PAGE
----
From 1 July 2017, people aged over 65 will be able to make an additional non-concessional contribution of up to $300,000 into superannuation when they sell their home (which they’ve held for at least 10 years).
As both members of a couple can utilise this measure, up to $600,000 of contributions may be made by a couple from the proceeds of selling their home.
The ministers said: “Many older Australians will be attracted to take up this concession and in so doing vacate larger properties which no longer suit their needs.
“This will encourage people, who may have been put off by existing restrictions and caps, to move house and free up larger homes for growing families.”
Protecting negative gearing
The government’s “housing integrity measure” aims to restore integrity to the tax treatment of residential investment properties by disallowing claims for travel expense deductions and limiting plant and equipment depreciation deductions to new assets only.
From 1 July 2017, travel costs for individual investors inspecting and maintaining residential investment properties will no longer be deductible.
“This will improve the integrity of the tax system by preventing residential property investors from taking holidays at the taxpayers’ expense,” the Treasury said.
“By limiting plant and equipment depreciation deductions, the government is cracking down on investment property abuse by removing the existing opportunities for capital items to be depreciated by multiple owners in excess of their actual value.”
Following public consultation, the measures now enable investors to claim plant and equipment depreciation deductions in situations where a developer/renovator tenants a property prior to selling it to an investor, provided the property is: purchased by an investor within six months of the property being completed by a developer/renovator; and the developer/renovator has not claimed depreciation deductions.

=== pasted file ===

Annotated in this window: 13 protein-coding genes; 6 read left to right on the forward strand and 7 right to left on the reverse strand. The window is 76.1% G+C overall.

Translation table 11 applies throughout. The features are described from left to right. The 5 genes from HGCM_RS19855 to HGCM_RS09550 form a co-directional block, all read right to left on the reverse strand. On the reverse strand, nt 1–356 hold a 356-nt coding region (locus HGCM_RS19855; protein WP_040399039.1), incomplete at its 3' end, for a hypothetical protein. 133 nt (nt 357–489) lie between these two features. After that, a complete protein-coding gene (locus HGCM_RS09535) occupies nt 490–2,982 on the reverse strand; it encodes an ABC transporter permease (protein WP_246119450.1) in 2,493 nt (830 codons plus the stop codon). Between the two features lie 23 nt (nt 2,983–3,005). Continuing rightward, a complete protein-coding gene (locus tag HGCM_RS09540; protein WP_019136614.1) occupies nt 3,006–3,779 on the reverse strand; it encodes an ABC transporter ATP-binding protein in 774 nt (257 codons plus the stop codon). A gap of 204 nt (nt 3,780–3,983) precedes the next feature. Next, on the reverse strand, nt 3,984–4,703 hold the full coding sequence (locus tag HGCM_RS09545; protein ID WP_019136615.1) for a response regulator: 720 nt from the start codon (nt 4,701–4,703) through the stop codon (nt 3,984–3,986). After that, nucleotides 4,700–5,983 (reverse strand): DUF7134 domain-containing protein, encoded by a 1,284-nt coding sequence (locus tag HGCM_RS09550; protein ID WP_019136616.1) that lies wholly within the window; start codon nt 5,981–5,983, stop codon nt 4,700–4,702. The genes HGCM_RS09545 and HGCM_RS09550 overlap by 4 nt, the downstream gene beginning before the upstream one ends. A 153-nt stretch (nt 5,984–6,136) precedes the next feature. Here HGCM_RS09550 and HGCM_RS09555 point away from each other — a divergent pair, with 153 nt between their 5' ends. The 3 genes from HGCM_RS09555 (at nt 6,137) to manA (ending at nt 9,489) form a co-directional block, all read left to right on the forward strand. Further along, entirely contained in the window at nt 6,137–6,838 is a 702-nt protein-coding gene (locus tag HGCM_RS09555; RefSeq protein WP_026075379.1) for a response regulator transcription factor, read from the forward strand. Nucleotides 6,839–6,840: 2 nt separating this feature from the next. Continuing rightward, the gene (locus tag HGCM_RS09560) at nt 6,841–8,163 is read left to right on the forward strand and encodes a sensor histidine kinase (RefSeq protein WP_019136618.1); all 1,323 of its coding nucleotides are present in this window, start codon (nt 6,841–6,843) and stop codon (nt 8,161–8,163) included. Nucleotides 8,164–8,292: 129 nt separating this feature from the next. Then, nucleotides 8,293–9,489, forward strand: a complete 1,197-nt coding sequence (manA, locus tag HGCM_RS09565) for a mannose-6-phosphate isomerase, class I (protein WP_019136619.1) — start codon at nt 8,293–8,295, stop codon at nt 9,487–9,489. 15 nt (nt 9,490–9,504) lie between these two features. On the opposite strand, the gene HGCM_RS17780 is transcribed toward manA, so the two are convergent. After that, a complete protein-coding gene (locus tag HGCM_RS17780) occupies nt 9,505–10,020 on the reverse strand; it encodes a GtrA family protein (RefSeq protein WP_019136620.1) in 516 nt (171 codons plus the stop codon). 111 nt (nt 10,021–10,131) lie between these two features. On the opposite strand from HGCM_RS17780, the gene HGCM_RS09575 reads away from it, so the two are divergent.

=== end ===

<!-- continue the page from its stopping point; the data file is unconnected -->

“Together, the travel and plant and equipment deduction changes will improve the integrity of the tax system and are estimated to generate $800 million in revenue over the forward estimates,” the ministers said.
Lastly, a new foreign resident vacancy levy has now come into force and places an annual vacancy charge on foreign owners of residential real estate when property is not occupied or genuinely available on the rental market for at least six months in a 12-month period.
Administered by the Australia Taxation Office, the vacancy charge applies to foreign persons who make a foreign investment application for residential property from 7:30pm (AEST) on 9 May 2017.
The charges aim to increase the number of houses available to live in and provide a financial incentive for foreign owners to make their property available on the rental market.
“Through the comprehensive housing affordability package announced in the Budget, the government is radically improving outcomes across the entire housing spectrum, from first home buyers, to renters, to downsizers, to those in community and affordable housing, and those suffering homelessness,” the joint statement reads.
“This is getting on with it.”
Aiming to make it easier for first home buyers to save for their first property and for people over the age of 65 to downsize.
First home buyers
On Friday, the draft legislation was launched for the First Home Super Saver Scheme (FHSSS) that enables individuals to contribute a total of $30,000 (and a maximum of $15,000 a year within existing caps) into their superannuation in a bid to assist them in saving for a deposit for their first home.
Eligible savers over the age of 18 that are buying real property in Australia for the first time (i.e., those that do not own investment properties, commercial properties or vacant land) will then be able to withdraw the contributions along with deemed earnings in order to help fund a deposit on their first home.
The deposit can cover vacant land (if the land was to be built on), but would not include any premises that is not capable of being occupied as a residence, and would not include houseboats or motor homes.